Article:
C. Justifying new institutions:
The Federalist Nos. 70 and 78 are the core papers of Alexander Hamilton's arguments for national executive and judicial institutions in the new constitutional system. The Articles had authorized only a one-house Confederation Congress; congressional committees and a trio of quasi-legitimate "departments" were all the executive the Confederation had, and congressional committees for interstate disputes (under Article 9) and a quasi-legitimate Court of Appeals in Cases of Capture were all the judiciary the Confederation had.
Americans in this period distrusted executive and judicial power -- both because of particular abuses by English kings and royal governors and judges, and because of more general (though historically-grounded) fears of tyranny flowing from past executive and judicial abuses. That's an all-too-brief summary of the conventional wisdom that Hamilton had to demolish.
The Federalist No. 70 took on the Anti-Federalists' central challenge to the Presidency -- that a one-person chief executive would be the "foetus of monarchy." Hamilton began in The Federalist No. 69 by pointing out that executive power is necessary, because executive functions are necessary to any government and necessary functions imply necessary powers to carry them out. By stressing the need for executive power, he set up a balanced analysis of executive power.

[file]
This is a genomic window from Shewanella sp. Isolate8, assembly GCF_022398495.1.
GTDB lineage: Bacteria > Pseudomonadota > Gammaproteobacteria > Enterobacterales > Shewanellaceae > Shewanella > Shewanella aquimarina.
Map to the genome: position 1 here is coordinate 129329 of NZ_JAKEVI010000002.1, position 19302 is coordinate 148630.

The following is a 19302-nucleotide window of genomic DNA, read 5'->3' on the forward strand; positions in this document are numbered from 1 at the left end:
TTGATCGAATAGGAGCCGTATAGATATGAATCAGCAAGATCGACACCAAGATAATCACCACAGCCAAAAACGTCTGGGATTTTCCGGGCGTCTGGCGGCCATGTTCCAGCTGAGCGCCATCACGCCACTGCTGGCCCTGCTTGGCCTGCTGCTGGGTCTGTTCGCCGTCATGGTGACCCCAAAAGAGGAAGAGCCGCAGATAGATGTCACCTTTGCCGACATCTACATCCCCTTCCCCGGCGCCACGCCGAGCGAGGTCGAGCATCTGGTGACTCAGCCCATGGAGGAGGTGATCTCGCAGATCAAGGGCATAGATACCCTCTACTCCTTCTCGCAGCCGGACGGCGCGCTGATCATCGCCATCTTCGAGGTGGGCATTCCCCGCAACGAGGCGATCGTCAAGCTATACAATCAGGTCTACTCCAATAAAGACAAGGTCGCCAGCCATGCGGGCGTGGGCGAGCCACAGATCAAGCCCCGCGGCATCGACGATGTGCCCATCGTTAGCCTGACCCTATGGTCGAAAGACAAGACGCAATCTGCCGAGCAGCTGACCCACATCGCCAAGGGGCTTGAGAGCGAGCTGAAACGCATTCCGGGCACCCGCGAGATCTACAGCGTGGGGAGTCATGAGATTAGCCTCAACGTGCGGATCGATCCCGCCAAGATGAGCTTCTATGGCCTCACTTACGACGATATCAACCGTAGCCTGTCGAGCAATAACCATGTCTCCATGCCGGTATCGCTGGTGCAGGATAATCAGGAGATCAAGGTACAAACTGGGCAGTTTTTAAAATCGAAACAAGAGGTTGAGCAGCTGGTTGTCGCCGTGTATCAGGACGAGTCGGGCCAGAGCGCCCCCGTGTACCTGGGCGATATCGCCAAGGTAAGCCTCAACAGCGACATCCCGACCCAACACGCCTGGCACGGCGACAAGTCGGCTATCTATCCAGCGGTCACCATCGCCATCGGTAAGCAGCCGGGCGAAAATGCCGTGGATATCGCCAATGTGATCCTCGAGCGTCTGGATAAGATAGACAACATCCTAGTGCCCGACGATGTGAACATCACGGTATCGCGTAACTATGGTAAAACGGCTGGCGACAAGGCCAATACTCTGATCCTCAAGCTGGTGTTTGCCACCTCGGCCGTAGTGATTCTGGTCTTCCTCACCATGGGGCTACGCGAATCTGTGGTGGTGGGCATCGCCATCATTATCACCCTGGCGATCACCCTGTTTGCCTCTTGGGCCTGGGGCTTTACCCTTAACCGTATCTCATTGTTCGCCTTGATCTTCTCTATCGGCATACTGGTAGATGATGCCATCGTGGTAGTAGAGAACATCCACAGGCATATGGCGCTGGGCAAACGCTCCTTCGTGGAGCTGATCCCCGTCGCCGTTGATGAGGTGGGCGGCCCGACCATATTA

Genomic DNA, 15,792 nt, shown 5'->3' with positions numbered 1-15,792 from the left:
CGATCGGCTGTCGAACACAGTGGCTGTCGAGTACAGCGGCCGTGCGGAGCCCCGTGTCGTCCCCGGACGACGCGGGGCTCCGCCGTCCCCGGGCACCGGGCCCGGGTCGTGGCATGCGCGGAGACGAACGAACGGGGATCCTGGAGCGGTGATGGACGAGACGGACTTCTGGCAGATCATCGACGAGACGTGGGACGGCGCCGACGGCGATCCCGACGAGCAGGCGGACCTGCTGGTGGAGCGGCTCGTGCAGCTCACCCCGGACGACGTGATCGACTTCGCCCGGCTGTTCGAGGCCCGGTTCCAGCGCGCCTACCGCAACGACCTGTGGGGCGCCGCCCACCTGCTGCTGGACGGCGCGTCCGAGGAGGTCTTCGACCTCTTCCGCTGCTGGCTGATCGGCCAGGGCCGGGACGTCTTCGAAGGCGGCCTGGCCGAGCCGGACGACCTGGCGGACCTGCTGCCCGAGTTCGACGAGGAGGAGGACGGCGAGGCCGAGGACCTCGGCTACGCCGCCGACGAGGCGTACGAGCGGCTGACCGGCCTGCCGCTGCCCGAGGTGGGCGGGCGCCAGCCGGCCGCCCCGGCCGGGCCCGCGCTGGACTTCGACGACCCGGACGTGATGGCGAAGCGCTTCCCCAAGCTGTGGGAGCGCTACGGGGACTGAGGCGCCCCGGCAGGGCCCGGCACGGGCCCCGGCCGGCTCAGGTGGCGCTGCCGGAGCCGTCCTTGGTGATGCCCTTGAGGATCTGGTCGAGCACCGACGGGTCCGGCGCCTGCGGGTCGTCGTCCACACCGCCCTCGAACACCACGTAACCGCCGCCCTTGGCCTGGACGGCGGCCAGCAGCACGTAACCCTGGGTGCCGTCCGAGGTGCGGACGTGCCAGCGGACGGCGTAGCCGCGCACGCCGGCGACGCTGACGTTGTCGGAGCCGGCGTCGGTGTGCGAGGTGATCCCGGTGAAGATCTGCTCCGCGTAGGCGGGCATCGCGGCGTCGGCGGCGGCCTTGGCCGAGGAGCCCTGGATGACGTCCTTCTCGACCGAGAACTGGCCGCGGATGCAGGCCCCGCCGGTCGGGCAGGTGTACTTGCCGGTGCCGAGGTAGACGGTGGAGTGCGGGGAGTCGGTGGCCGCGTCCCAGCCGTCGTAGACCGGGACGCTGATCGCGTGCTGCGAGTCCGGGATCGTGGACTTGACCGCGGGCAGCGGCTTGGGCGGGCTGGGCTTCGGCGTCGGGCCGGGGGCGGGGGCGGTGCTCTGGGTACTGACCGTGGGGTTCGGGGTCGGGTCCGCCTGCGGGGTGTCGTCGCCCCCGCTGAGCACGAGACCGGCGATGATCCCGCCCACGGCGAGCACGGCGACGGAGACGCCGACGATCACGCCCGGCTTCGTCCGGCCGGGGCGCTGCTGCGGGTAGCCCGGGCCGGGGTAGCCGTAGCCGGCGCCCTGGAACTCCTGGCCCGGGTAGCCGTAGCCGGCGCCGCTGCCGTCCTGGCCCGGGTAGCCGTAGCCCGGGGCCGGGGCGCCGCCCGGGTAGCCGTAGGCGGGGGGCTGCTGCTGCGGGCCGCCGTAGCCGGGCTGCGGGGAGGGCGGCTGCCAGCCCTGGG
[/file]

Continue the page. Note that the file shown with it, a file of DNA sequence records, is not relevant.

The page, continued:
Then, continuing in No. 70 what he had begun in No. 69, Hamilton set up a spectrum for comparison:
|BAD British king||President Governor of NY GOOD|
Further, if you do not want a single executive, you have but two choices -- a plural executive and a single executive who must act with a council. But a plural executive does not work. And a single executive with a council either resembles an ineffective plural executive or is impossible to hold to account because plurality of that sort shields the executive from responsibility for its actions. In this argument, Hamilton again combined theory and practice, political principle and political reality -- for he drew his structures on executives shielded by their councils from responsibility from the contentious New York politics of the 1780s, noting the ways in which the New York constitution's councils of revision and appointment shielded their members (and Governor George Clinton in particular) from responsibility and accountability.
(ii) Judicial power and judicial review: